Updates — October
- We are pleased to announce our keynote speakers: Eli Goldblatt and Paul Feigenbaum
- DeepThinkTank Facilitators and Editors Roundtable participants continue developing!
- To submit a proposal, please read the Call for Participation page.
- — now accepting proposals for presentation, panel, workshop, and “digital poster” display!
- Presenters may also submit an article for consideration in special issues of Community Literacy Journal and Reflections: Public Rhetoric, Civic Writing, and Service Learning.
This is not your average conference, and the theme,
Building Engaged Infrastructure, isn’t just a concept
—it’s a challenge, a call to action.
The Program for Writing and Rhetoric at University of Colorado Boulder is proud to host the first Conference on Community Writing —a forum for scholars, teachers, program administrators, and community members to share scholarship and examine the theories, technologies, and best practices shaping Rhetoric and Composition, related disciplines, and the communities that house our institutions. We call together innovators and scholars who push a range of social boundaries in their use and study of rhetoric and writing (broadly conceived) in community settings, and teachers who encourage students to approach the act of composing as participatory members of publics beyond the classroom.
For community members who work outside of the university, the conference is an invitation to share expertise and experiences with writing and discourse as a means toward social change. The conference will bring together academics and community members to explore the relationships between communication, writing, and action as attendees work together to build sustainable communities, engaged departments, and professional identities that support engaged work.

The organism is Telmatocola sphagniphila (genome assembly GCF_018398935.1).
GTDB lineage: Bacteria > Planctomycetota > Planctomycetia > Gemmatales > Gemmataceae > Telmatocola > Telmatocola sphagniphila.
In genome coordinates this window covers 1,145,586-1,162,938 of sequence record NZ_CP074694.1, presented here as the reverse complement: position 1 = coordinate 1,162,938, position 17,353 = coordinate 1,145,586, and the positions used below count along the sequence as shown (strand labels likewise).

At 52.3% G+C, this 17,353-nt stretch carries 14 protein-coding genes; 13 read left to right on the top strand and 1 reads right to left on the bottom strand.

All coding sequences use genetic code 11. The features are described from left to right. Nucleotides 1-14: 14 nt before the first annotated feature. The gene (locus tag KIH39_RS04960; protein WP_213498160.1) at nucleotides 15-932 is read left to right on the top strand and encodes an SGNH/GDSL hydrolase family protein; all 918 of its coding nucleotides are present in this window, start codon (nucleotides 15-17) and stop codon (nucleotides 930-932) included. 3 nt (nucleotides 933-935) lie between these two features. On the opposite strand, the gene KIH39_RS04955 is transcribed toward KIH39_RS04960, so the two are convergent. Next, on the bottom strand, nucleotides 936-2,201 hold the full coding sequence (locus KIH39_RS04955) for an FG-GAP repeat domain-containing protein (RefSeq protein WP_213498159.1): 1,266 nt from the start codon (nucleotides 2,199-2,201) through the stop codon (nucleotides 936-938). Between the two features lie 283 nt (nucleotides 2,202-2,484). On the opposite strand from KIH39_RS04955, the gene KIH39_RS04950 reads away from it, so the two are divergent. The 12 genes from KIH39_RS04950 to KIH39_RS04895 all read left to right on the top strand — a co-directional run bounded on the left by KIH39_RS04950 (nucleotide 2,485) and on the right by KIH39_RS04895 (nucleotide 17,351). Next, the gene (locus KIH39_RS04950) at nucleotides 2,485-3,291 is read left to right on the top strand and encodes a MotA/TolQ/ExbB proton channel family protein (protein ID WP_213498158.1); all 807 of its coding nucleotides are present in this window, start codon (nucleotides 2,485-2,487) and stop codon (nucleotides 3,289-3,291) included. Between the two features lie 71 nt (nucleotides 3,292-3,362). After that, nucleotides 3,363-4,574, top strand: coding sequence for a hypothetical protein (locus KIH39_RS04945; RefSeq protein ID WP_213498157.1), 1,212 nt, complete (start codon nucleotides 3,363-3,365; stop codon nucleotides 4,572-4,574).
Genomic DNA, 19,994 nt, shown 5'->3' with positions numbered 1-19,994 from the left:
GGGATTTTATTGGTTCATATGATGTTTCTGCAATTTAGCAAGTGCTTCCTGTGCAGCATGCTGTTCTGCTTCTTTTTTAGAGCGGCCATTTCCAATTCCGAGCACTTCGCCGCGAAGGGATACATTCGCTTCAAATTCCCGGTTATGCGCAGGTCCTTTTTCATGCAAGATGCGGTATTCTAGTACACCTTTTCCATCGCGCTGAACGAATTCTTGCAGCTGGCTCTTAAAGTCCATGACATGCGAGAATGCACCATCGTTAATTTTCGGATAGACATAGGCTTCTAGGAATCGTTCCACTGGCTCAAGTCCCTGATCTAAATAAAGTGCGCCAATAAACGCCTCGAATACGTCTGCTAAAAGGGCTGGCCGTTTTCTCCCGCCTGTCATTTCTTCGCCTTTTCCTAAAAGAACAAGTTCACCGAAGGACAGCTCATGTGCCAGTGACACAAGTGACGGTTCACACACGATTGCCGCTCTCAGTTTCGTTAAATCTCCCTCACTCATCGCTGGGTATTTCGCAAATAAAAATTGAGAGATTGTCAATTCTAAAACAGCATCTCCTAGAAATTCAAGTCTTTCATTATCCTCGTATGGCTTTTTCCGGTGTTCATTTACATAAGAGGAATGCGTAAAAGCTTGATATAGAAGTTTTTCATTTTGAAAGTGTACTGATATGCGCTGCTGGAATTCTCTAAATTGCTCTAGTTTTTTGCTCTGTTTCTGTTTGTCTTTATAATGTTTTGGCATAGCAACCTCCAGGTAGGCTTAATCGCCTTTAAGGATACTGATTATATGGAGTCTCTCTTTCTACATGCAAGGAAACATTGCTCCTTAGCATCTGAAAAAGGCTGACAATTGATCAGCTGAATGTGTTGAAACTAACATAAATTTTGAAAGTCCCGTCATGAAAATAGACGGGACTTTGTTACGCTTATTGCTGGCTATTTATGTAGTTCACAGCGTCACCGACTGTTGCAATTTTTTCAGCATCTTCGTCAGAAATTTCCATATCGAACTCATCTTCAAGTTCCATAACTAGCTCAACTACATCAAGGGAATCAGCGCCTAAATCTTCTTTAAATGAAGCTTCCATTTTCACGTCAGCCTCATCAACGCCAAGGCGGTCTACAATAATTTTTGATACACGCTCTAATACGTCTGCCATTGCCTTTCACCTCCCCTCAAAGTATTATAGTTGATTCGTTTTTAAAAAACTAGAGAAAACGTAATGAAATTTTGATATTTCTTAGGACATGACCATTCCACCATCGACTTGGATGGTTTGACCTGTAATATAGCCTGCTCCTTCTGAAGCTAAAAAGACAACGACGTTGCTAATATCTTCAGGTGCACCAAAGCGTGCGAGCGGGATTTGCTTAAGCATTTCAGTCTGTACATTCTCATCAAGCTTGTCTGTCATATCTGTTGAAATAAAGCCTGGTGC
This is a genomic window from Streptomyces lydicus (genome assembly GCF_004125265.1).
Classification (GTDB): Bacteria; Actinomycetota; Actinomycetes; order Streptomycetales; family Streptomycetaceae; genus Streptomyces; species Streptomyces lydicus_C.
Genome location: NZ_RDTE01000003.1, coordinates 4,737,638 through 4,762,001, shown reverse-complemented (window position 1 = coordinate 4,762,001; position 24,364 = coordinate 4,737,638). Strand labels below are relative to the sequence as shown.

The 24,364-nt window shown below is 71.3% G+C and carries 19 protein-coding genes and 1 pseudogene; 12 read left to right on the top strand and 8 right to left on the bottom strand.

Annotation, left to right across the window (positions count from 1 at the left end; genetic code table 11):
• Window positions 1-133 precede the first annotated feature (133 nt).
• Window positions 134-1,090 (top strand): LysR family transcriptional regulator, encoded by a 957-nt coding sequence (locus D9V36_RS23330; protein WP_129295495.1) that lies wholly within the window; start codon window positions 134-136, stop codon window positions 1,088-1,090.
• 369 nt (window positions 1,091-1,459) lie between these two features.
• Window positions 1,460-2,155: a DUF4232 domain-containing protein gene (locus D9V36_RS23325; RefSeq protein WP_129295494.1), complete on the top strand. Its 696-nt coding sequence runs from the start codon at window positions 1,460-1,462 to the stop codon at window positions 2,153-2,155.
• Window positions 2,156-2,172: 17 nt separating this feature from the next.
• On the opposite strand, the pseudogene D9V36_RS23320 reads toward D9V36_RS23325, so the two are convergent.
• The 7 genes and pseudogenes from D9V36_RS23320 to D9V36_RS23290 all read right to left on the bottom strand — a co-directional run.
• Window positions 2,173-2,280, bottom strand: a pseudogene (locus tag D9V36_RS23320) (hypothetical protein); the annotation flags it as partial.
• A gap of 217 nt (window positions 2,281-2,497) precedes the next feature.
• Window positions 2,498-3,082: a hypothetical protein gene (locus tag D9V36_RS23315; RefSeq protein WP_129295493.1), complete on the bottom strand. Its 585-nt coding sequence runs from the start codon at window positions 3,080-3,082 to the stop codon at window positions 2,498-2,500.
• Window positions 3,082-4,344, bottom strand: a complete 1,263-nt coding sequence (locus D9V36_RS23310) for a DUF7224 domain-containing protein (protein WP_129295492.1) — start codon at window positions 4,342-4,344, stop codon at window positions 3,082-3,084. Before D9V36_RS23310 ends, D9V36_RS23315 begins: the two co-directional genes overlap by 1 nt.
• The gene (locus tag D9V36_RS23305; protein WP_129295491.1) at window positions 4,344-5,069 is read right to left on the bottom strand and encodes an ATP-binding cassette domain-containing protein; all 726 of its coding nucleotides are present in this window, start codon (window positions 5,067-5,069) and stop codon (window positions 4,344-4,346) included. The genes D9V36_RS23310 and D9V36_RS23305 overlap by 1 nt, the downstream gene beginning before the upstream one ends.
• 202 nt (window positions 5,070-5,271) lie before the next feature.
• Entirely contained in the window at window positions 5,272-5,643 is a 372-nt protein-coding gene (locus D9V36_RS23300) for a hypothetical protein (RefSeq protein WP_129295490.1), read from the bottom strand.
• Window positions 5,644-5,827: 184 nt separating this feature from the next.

Our charge to build community prompts us to envision new formats for knowledge-sharing. Attendees will have the chance to interact with nationally-known scholars in the field in DeepThink Tanks and workshops, organized to privilege and support collaboration between teachers, scholars, graduate students, and community members.
Space will be available for FlashLabs (think “pop-up roundtables”), groups of like-minded thinkers who want to continue conversations begun in sessions, DeepThink Tanks, or elsewhere. Organized through Twitter, the conference website, or during the conference, this FlashLab space will support collaboration, community, and practical relationship building.
We will offer the means for digital “poster” displays of multimodal community writing, presented throughout the conference.
After the conference, participants will have the opportunity to submit an article, which develops ideas from the conference, for consideration in special issues of two academic journals.
The goal of this conference is to create a national network of information, people, ideas, and support structures to make the work we do in and about our communities more sustainable, impactful, rewarding, and rewarded.
We will engage with each other and with the social, environmental, and economic issues our communities face, from the local to the global scale.
The DeepThink Tank sessions will be organized around the following themes:
- Community Literacy
- Poverty, Homelessness, Prisons
- Resilient Communities
- Social Entrepreneurship
- Professionalization and Engaged Infrastructure
Community writing, or public writing, seeks to productively partner academic epistemologies and methods with the needs of our various communities. As with any interdisciplinary or inter-organizational endeavor, the values of each party may seem to contradict or subsume the other.
This conference, however, will seek to develop the infrastructure necessary for sustainable partnerships between universities and the communities they study.
Such infrastructure will begin with the partnerships formed around understanding how to professionalize the work of community writing teachers and scholars whose efforts often are undervalued by academic cultures.
This approach will also challenge the barriers between communities and the universities that often seem detached from the cities and towns that house them.We will interrogate the modes of communication and circulation that support these connections.